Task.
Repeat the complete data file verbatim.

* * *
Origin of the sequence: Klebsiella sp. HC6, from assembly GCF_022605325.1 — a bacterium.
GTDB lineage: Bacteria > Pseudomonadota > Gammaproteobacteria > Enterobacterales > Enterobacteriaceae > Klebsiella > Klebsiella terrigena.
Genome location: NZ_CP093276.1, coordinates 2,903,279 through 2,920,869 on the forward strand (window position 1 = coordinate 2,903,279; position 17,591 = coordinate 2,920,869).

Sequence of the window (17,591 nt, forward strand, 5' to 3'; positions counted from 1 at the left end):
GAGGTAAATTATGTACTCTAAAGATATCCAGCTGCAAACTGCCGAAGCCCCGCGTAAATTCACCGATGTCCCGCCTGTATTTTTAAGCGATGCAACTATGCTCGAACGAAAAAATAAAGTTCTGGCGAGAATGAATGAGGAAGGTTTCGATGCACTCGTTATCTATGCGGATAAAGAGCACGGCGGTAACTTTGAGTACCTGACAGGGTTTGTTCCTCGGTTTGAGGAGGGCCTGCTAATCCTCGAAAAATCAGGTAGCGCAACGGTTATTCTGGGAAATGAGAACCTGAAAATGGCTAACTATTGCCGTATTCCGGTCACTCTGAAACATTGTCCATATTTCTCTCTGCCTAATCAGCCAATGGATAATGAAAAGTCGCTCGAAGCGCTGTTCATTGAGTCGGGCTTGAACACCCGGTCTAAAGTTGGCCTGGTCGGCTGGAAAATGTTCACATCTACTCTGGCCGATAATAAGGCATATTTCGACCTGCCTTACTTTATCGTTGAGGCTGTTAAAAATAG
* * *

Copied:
Origin of the sequence: Klebsiella sp. HC6, from assembly GCF_022605325.1 — a bacterium.
GTDB lineage: Bacteria > Pseudomonadota > Gammaproteobacteria > Enterobacterales > Enterobacteriaceae > Klebsiella > Klebsiella terrigena.
Genome location: NZ_CP093276.1, coordinates 2,903,279 through 2,920,869 on the forward strand (window position 1 = coordinate 2,903,279; position 17,591 = coordinate 2,920,869).

Sequence of the window (17,591 nt, forward strand, 5' to 3'; positions counted from 1 at the left end):
GAGGTAAATTATGTACTCTAAAGATATCCAGCTGCAAACTGCCGAAGCCCCGCGTAAATTCACCGATGTCCCGCCTGTATTTTTAAGCGATGCAACTATGCTCGAACGAAAAAATAAAGTTCTGGCGAGAATGAATGAGGAAGGTTTCGATGCACTCGTTATCTATGCGGATAAAGAGCACGGCGGTAACTTTGAGTACCTGACAGGGTTTGTTCCTCGGTTTGAGGAGGGCCTGCTAATCCTCGAAAAATCAGGTAGCGCAACGGTTATTCTGGGAAATGAGAACCTGAAAATGGCTAACTATTGCCGTATTCCGGTCACTCTGAAACATTGTCCATATTTCTCTCTGCCTAATCAGCCAATGGATAATGAAAAGTCGCTCGAAGCGCTGTTCATTGAGTCGGGCTTGAACACCCGGTCTAAAGTTGGCCTGGTCGGCTGGAAAATGTTCACATCTACTCTGGCCGATAATAAGGCATATTTCGACCTGCCTTACTTTATCGTTGAGGCTGTTAAAAATAG